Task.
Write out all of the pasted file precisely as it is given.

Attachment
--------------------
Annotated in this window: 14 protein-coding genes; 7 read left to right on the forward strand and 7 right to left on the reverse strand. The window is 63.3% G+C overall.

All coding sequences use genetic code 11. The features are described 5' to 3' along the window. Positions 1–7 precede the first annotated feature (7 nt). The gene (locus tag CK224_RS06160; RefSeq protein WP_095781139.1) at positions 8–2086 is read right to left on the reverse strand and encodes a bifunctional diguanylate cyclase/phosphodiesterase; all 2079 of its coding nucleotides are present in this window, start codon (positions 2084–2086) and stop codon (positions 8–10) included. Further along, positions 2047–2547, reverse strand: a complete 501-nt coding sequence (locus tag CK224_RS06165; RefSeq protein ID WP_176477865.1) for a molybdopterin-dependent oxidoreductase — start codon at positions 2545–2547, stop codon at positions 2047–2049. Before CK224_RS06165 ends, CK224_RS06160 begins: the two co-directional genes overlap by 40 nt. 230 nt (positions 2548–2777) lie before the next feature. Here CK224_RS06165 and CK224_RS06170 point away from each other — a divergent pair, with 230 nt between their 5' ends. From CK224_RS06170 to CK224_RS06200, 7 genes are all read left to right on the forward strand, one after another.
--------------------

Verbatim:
Annotated in this window: 14 protein-coding genes; 7 read left to right on the forward strand and 7 right to left on the reverse strand. The window is 63.3% G+C overall.

All coding sequences use genetic code 11. The features are described 5' to 3' along the window. Positions 1–7 precede the first annotated feature (7 nt). The gene (locus tag CK224_RS06160; RefSeq protein WP_095781139.1) at positions 8–2086 is read right to left on the reverse strand and encodes a bifunctional diguanylate cyclase/phosphodiesterase; all 2079 of its coding nucleotides are present in this window, start codon (positions 2084–2086) and stop codon (positions 8–10) included. Further along, positions 2047–2547, reverse strand: a complete 501-nt coding sequence (locus tag CK224_RS06165; RefSeq protein ID WP_176477865.1) for a molybdopterin-dependent oxidoreductase — start codon at positions 2545–2547, stop codon at positions 2047–2049. Before CK224_RS06165 ends, CK224_RS06160 begins: the two co-directional genes overlap by 40 nt. 230 nt (positions 2548–2777) lie before the next feature. Here CK224_RS06165 and CK224_RS06170 point away from each other — a divergent pair, with 230 nt between their 5' ends. From CK224_RS06170 to CK224_RS06200, 7 genes are all read left to right on the forward strand, one after another.